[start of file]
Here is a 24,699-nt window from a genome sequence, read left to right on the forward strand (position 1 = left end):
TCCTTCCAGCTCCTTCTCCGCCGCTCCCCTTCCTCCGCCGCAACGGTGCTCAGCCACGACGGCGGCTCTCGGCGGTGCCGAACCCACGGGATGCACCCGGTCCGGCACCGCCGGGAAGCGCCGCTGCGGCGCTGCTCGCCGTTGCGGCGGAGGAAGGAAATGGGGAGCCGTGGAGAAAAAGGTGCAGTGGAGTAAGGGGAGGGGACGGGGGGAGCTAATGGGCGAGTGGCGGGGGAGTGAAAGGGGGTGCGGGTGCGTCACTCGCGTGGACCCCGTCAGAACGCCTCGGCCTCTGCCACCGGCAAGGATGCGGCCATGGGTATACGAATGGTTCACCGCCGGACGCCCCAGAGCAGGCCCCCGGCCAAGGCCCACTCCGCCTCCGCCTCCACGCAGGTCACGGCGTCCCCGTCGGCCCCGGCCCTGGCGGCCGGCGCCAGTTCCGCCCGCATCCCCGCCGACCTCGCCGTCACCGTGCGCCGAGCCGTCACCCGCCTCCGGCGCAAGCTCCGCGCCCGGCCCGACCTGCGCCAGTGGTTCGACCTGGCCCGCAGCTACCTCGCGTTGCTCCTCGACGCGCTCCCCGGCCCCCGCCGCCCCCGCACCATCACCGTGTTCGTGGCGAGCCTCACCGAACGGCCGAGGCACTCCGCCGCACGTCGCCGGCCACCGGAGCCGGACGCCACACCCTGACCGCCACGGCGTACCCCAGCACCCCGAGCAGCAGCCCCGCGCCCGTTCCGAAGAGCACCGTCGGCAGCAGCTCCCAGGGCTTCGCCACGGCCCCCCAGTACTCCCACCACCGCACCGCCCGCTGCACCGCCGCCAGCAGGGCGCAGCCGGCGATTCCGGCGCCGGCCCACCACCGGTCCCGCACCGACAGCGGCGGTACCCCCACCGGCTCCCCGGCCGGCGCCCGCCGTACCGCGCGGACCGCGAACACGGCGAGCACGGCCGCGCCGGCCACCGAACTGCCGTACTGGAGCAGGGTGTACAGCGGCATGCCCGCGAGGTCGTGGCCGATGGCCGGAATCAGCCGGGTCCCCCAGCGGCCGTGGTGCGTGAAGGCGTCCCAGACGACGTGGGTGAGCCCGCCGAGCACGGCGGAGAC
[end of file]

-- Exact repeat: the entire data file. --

Here is a 24,699-nt window from a genome sequence, read left to right on the forward strand (position 1 = left end):
TCCTTCCAGCTCCTTCTCCGCCGCTCCCCTTCCTCCGCCGCAACGGTGCTCAGCCACGACGGCGGCTCTCGGCGGTGCCGAACCCACGGGATGCACCCGGTCCGGCACCGCCGGGAAGCGCCGCTGCGGCGCTGCTCGCCGTTGCGGCGGAGGAAGGAAATGGGGAGCCGTGGAGAAAAAGGTGCAGTGGAGTAAGGGGAGGGGACGGGGGGAGCTAATGGGCGAGTGGCGGGGGAGTGAAAGGGGGTGCGGGTGCGTCACTCGCGTGGACCCCGTCAGAACGCCTCGGCCTCTGCCACCGGCAAGGATGCGGCCATGGGTATACGAATGGTTCACCGCCGGACGCCCCAGAGCAGGCCCCCGGCCAAGGCCCACTCCGCCTCCGCCTCCACGCAGGTCACGGCGTCCCCGTCGGCCCCGGCCCTGGCGGCCGGCGCCAGTTCCGCCCGCATCCCCGCCGACCTCGCCGTCACCGTGCGCCGAGCCGTCACCCGCCTCCGGCGCAAGCTCCGCGCCCGGCCCGACCTGCGCCAGTGGTTCGACCTGGCCCGCAGCTACCTCGCGTTGCTCCTCGACGCGCTCCCCGGCCCCCGCCGCCCCCGCACCATCACCGTGTTCGTGGCGAGCCTCACCGAACGGCCGAGGCACTCCGCCGCACGTCGCCGGCCACCGGAGCCGGACGCCACACCCTGACCGCCACGGCGTACCCCAGCACCCCGAGCAGCAGCCCCGCGCCCGTTCCGAAGAGCACCGTCGGCAGCAGCTCCCAGGGCTTCGCCACGGCCCCCCAGTACTCCCACCACCGCACCGCCCGCTGCACCGCCGCCAGCAGGGCGCAGCCGGCGATTCCGGCGCCGGCCCACCACCGGTCCCGCACCGACAGCGGCGGTACCCCCACCGGCTCCCCGGCCGGCGCCCGCCGTACCGCGCGGACCGCGAACACGGCGAGCACGGCCGCGCCGGCCACCGAACTGCCGTACTGGAGCAGGGTGTACAGCGGCATGCCCGCGAGGTCGTGGCCGATGGCCGGAATCAGCCGGGTCCCCCAGCGGCCGTGGTGCGTGAAGGCGTCCCAGACGACGTGGGTGAGCCCGCCGAGCACGGCGGAGAC